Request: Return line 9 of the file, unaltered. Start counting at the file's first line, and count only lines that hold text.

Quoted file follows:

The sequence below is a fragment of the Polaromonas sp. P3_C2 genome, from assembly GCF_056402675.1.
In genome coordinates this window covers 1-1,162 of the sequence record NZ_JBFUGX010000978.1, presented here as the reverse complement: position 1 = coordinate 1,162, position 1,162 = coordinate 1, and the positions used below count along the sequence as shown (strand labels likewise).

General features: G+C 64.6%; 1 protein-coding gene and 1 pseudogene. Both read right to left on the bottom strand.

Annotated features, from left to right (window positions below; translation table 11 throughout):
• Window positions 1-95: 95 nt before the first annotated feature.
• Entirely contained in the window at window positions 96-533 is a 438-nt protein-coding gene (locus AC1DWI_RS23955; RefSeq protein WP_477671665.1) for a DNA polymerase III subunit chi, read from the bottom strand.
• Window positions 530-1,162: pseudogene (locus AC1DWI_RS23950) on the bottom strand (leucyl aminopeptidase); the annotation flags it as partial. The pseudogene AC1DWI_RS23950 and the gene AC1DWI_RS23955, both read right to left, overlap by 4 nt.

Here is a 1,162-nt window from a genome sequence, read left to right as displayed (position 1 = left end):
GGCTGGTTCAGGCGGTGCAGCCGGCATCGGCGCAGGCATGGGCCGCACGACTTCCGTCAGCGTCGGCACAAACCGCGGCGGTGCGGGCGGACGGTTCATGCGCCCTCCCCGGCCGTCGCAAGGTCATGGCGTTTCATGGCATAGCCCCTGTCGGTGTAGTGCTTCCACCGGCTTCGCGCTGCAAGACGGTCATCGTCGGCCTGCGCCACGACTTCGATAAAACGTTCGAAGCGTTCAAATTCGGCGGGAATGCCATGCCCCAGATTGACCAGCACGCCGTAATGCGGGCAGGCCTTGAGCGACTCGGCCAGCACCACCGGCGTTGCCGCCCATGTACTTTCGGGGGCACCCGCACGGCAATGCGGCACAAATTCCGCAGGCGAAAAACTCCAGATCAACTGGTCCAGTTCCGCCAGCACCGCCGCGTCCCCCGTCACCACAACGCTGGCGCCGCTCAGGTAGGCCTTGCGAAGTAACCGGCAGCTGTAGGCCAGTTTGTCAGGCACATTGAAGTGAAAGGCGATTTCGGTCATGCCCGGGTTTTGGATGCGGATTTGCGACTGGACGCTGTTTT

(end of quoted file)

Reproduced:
GGCTGGTTCAGGCGGTGCAGCCGGCATCGGCGCAGGCATGGGCCGCACGACTTCCGTCAGCGTCGGCACAAACCGCGGCGGTGCGGGCGGACGGTTCATGCGCCCTCCCCGGCCGTCGCAAGGTCATGGCGTTTCATGGCATAGCCCCTGTCGGTGTAGTGCTTCCACCGGCTTCGCGCTGCAAGACGGTCATCGTCGGCCTGCGCCACGACTTCGATAAAACGTTCGAAGCGTTCAAATTCGGCGGGAATGCCATGCCCCAGATTGACCAGCACGCCGTAATGCGGGCAGGCCTTGAGCGACTCGGCCAGCACCACCGGCGTTGCCGCCCATGTACTTTCGGGGGCACCCGCACGGCAATGCGGCACAAATTCCGCAGGCGAAAAACTCCAGATCAACTGGTCCAGTTCCGCCAGCACCGCCGCGTCCCCCGTCACCACAACGCTGGCGCCGCTCAGGTAGGCCTTGCGAAGTAACCGGCAGCTGTAGGCCAGTTTGTCAGGCACATTGAAGTGAAAGGCGATTTCGGTCATGCCCGGGTTTTGGATGCGGATTTGCGACTGGACGCTGTTTT